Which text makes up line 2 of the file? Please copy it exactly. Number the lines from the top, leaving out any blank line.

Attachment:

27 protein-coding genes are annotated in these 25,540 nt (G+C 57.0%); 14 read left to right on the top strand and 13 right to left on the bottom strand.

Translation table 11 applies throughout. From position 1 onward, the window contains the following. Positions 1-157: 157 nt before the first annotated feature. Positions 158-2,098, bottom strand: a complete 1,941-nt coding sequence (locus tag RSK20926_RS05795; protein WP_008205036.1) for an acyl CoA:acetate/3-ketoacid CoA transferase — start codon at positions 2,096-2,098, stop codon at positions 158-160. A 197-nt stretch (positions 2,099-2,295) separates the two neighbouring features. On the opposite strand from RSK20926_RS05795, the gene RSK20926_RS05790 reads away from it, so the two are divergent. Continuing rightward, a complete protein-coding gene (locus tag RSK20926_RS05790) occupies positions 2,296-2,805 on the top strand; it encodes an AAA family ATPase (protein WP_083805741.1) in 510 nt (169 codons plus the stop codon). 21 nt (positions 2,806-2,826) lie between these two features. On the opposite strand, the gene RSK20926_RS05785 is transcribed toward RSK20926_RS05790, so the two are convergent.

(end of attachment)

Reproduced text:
Translation table 11 applies throughout. From position 1 onward, the window contains the following. Positions 1-157: 157 nt before the first annotated feature. Positions 158-2,098, bottom strand: a complete 1,941-nt coding sequence (locus tag RSK20926_RS05795; protein WP_008205036.1) for an acyl CoA:acetate/3-ketoacid CoA transferase — start codon at positions 2,096-2,098, stop codon at positions 158-160. A 197-nt stretch (positions 2,099-2,295) separates the two neighbouring features. On the opposite strand from RSK20926_RS05795, the gene RSK20926_RS05790 reads away from it, so the two are divergent. Continuing rightward, a complete protein-coding gene (locus tag RSK20926_RS05790) occupies positions 2,296-2,805 on the top strand; it encodes an AAA family ATPase (protein WP_083805741.1) in 510 nt (169 codons plus the stop codon). 21 nt (positions 2,806-2,826) lie between these two features. On the opposite strand, the gene RSK20926_RS05785 is transcribed toward RSK20926_RS05790, so the two are convergent.